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Regarding Synchronization

 
Mani Venkata Kanth
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the answer given in mock exam :
code will print 1 to 10 two times but not in particular order.

is this answer correct? if yes please explain.

i think the answer is: code will print 1 to 10 in sequence order.
 
Keith Lynn
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No, the synchronization here is not going to work like you want.

Notice that the method being synchronized is an instance method.

When you create difference instances of the class, they will each have their own instance methods.

Locking one instance of a class does not prevent the other instances methods from executing because they are seperate.
 
Naveen Zed
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Yes, That will Not work. because you are creating two objects and The main synchronisation is for the synchronised access in single object .So creating two instances will bang the purpose.
 
Mani Venkata Kanth
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hi
thanks for replies..

but i tried it in my system...
output is:
1-10 twice in order.

please give me some more explanation
 
Rohit Suman
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hi you have created two objects of class A. when the synchronized method is called it will aquire the lock of one object say Object A as both threads run both will be aquire the lock of different objects and the instance variable state of two different object will be printed. You may get the output 1 to 10 twice since the loop is small change the loop to some bigger number then see the output and its of to thread scheduling how much time a thread will get to run. hope this clear your's doubt
 
Barry Gaunt
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Originally posted by k pandu:
hi
thanks for replies..

but i tried it in my system...
output is:
1-10 twice in order.

please give me some more explanation


Try putting Thread.yield() in the for-loop expression. You will (probably) get a different answer. By doing that you give the other thread a chance to run.
 
Dave Reinhardt
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questions about this code:
1. If you passed a single a1 thread to the two threads t and t1, would it then print 1-10 twice one after the other? That's what I would assume since now there are two threads working on a single runnable. see below

A a1=new A();
Thread t=new Thread(a1);
Thread t1=new Thread(a1);
t.start();
t1.start();

2. I know that Thread implements Runnable, and so that is probably why you can pass another thread to a thread constructor, but why would this method be preferable over creating a Runnable instance and passing it instead? It seems overly confusing to pass threads to threads, so I'm wondering if this design is real-world or just contrived for an exam question? In the first example are there still only two threads (ignoring main)since start is never called on a1 and a2?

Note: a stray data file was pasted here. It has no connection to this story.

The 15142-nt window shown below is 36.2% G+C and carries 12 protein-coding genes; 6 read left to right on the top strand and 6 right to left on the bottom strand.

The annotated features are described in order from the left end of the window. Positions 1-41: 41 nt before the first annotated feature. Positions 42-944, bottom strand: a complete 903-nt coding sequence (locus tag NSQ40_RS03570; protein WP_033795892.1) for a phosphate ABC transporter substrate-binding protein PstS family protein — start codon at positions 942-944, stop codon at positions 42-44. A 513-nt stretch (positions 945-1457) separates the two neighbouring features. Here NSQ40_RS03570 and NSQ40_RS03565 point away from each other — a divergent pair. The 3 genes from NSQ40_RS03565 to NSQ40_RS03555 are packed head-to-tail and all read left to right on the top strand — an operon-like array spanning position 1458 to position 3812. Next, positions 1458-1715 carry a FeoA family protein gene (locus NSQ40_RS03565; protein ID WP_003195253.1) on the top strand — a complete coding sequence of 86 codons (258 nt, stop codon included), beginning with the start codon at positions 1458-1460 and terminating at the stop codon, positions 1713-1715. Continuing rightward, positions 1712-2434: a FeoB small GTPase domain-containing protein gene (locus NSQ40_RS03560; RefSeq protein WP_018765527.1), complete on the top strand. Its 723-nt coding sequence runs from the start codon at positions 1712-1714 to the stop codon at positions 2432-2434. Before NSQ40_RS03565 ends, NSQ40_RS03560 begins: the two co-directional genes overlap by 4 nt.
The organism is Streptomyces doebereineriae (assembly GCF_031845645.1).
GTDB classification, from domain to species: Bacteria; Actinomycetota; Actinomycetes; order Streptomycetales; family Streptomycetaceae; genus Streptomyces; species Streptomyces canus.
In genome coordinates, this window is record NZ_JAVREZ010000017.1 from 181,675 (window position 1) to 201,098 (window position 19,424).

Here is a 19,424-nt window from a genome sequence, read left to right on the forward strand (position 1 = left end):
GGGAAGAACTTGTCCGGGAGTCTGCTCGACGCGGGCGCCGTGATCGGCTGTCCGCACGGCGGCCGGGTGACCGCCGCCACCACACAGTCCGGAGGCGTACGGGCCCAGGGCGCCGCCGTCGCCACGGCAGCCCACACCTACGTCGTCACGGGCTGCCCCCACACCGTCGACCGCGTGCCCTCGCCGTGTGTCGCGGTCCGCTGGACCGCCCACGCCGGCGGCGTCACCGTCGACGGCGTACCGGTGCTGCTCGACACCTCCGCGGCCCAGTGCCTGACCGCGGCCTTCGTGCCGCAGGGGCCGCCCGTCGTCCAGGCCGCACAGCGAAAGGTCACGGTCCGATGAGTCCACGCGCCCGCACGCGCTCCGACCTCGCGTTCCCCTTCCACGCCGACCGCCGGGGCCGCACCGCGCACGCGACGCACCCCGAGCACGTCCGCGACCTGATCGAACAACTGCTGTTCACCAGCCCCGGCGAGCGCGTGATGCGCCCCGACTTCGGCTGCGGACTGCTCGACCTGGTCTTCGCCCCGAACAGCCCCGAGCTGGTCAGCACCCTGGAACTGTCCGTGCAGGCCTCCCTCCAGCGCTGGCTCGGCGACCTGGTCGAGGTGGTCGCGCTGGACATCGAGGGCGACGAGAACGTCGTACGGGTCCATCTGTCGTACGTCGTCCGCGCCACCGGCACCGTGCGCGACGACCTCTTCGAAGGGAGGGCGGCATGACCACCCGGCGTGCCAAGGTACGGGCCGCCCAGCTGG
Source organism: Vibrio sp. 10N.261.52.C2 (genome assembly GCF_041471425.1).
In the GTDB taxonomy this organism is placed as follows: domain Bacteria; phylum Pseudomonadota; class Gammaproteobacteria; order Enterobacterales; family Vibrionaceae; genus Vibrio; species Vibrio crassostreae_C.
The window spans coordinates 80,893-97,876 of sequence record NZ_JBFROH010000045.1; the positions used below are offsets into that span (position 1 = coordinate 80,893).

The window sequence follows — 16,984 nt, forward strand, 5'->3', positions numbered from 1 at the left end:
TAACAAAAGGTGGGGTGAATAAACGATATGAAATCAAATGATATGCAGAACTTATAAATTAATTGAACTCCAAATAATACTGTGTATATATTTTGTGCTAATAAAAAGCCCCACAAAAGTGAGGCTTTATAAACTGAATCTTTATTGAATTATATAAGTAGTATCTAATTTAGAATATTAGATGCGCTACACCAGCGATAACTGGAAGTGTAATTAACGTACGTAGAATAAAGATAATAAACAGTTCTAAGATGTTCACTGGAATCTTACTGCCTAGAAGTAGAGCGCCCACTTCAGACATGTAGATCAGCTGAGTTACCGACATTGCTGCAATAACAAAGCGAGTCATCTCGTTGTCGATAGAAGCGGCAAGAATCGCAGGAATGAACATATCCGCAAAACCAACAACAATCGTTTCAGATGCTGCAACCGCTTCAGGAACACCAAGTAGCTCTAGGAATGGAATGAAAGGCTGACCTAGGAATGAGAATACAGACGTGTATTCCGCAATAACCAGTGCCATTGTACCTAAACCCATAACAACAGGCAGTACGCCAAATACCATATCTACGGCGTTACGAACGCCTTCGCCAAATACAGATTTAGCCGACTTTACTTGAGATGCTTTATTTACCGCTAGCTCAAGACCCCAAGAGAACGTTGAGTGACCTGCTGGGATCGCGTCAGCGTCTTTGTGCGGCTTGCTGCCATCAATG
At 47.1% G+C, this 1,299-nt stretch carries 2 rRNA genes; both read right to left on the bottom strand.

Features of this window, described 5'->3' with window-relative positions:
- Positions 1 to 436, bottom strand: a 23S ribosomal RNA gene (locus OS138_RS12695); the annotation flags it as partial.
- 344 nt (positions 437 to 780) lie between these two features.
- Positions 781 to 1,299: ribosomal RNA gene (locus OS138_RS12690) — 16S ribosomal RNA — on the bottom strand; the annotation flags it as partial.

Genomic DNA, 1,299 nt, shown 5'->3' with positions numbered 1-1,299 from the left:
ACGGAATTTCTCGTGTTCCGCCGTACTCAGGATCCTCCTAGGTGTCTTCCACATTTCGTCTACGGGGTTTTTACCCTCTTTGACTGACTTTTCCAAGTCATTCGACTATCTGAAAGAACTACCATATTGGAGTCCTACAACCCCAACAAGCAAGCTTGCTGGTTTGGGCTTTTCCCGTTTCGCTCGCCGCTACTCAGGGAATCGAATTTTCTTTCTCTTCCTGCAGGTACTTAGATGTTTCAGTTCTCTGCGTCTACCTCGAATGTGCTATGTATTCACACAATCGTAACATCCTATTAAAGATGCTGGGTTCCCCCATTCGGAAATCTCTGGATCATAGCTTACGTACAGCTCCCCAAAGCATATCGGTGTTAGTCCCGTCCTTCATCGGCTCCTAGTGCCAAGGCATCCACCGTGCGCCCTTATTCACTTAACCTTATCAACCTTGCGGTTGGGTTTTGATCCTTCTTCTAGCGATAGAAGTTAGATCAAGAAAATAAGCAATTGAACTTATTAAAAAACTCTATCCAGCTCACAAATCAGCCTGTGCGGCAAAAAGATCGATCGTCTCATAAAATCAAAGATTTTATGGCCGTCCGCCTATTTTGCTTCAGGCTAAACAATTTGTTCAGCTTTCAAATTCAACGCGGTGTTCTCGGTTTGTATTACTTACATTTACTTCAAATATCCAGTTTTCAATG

Rohit Suman
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hi dave
its no problem passing the thread to thread constructor since the there is constructor taking Runnable argument and this constructor will be called as Thread implements Runnable you have mentioned
 
Barry Gaunt
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Originally posted by Dave Reinhardt:
questions about this code:
1. If you passed a single a1 thread to the two threads t and t1, would it then print 1-10 twice one after the other? That's what I would assume since now there are two threads working on a single runnable. see below

A a1=new A();
Thread t=new Thread(a1);
Thread t1=new Thread(a1);
t.start();
t1.start();


2. I know that Thread implements Runnable, and so that is probably why you can pass another thread to a thread constructor, but why would this method be preferable over creating a Runnable instance and passing it instead? It seems overly confusing to pass threads to threads, so I'm wondering if this design is real-world or just contrived for an exam question? In the first example are there still only two threads (ignoring main)since start is never called on a1 and a2?



2. It's contrived alright. The thread objects a1 and a2 are only good for their Runnableness. There are two threads and they are referenced by t and t1.

1. If you use just one of the objects to synchronize on, notice that the instance variable count is shared and it's that that is being incremented and printed. So you will get 1 to 20 printed not two times 1 to 10.
 
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